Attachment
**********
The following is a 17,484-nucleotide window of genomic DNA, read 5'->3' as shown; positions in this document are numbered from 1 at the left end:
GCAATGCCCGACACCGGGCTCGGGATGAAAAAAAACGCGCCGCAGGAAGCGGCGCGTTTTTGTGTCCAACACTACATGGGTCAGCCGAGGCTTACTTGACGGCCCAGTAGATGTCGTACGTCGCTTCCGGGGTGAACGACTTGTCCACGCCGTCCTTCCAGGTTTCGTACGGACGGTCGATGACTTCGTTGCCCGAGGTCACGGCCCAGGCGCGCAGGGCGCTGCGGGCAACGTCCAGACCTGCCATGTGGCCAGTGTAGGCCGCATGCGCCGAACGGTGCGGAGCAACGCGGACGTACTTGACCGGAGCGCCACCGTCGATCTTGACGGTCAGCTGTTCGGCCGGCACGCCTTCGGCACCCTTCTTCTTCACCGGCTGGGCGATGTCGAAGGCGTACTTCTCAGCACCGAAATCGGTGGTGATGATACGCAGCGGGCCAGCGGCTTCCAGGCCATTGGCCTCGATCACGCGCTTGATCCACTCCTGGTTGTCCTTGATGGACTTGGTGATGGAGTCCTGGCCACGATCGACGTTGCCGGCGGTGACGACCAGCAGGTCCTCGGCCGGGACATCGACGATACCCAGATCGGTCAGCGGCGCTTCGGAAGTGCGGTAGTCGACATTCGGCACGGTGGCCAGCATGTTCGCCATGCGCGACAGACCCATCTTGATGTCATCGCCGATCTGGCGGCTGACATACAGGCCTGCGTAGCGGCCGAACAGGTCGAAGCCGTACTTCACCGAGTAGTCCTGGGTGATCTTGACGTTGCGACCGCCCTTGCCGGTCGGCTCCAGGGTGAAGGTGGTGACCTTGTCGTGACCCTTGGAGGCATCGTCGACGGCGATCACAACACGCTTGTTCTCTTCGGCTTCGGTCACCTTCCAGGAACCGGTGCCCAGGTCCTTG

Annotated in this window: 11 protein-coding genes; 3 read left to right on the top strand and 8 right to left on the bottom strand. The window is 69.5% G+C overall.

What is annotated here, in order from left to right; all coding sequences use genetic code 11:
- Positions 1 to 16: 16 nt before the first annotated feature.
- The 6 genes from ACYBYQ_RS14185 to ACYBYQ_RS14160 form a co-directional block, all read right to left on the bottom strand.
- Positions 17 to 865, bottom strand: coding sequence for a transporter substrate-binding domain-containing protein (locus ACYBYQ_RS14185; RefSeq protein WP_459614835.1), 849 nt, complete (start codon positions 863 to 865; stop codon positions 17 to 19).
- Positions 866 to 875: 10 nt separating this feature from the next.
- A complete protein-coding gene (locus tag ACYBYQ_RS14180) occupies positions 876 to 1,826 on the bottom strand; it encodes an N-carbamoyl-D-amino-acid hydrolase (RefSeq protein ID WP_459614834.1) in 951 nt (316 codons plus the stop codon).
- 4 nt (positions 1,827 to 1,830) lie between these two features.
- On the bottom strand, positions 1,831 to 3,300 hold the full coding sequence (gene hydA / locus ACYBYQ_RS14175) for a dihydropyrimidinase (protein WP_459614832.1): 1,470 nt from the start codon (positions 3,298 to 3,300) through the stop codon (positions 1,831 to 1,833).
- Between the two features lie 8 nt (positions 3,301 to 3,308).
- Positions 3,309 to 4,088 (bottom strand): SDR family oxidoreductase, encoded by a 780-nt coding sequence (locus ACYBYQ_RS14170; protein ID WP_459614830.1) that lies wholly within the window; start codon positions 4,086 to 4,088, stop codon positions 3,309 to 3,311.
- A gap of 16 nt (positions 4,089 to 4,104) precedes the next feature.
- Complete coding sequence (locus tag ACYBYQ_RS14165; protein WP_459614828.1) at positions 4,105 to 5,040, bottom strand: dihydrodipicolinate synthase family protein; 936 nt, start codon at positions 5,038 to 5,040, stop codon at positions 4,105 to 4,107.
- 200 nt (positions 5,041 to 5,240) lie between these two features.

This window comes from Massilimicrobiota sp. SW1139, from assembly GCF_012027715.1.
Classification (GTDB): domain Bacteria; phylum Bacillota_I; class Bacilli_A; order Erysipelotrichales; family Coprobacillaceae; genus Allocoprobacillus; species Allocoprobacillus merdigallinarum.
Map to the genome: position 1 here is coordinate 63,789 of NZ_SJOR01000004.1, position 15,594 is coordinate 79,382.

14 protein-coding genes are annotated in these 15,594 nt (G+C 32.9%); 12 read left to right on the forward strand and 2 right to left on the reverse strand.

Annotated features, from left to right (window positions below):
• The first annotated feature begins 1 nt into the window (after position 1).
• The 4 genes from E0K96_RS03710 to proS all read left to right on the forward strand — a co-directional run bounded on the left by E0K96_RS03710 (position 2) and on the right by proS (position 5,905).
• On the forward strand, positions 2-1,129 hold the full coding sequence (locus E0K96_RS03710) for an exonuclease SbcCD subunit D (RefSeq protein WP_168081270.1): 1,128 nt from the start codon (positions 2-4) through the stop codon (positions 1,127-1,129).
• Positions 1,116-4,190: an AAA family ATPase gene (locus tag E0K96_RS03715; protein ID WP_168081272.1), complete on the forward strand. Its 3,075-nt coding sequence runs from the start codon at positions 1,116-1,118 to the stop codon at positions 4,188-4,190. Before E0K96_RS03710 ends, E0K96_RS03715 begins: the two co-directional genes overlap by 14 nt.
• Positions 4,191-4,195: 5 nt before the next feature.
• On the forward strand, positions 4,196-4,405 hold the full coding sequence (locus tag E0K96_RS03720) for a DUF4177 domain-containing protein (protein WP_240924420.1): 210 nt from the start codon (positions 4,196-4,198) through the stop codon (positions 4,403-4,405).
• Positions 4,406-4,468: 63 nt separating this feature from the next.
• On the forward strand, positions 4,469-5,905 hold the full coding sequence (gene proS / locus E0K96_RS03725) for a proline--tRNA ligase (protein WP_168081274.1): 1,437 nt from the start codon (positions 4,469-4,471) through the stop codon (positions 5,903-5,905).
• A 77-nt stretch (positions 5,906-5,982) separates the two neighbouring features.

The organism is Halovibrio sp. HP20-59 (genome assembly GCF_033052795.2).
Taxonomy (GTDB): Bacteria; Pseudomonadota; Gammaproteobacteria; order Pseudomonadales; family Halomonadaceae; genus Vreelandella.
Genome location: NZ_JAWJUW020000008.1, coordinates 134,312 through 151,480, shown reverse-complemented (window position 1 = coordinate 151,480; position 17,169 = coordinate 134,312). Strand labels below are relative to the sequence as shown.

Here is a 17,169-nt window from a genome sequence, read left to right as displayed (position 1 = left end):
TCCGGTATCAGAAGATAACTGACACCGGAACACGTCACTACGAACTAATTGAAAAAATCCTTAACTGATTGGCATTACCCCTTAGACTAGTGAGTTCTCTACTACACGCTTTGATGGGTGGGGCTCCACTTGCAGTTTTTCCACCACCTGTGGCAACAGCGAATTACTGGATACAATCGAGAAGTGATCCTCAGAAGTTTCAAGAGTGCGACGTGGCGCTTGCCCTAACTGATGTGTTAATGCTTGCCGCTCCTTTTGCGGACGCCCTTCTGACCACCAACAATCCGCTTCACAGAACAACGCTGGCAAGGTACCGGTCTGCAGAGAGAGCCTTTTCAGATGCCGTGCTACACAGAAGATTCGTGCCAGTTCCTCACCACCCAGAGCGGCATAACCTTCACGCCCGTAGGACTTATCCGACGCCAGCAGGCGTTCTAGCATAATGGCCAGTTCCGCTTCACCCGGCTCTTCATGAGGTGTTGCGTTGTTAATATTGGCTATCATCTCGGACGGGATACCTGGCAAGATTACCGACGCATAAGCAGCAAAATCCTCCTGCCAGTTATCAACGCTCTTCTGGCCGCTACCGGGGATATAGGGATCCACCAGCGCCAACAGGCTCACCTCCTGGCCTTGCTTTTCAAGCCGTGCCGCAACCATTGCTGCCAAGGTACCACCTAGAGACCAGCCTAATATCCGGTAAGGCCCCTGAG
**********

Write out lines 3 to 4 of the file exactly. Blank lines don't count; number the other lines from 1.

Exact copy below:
Annotated in this window: 11 protein-coding genes; 3 read left to right on the top strand and 8 right to left on the bottom strand. The window is 69.5% G+C overall.

What is annotated here, in order from left to right; all coding sequences use genetic code 11: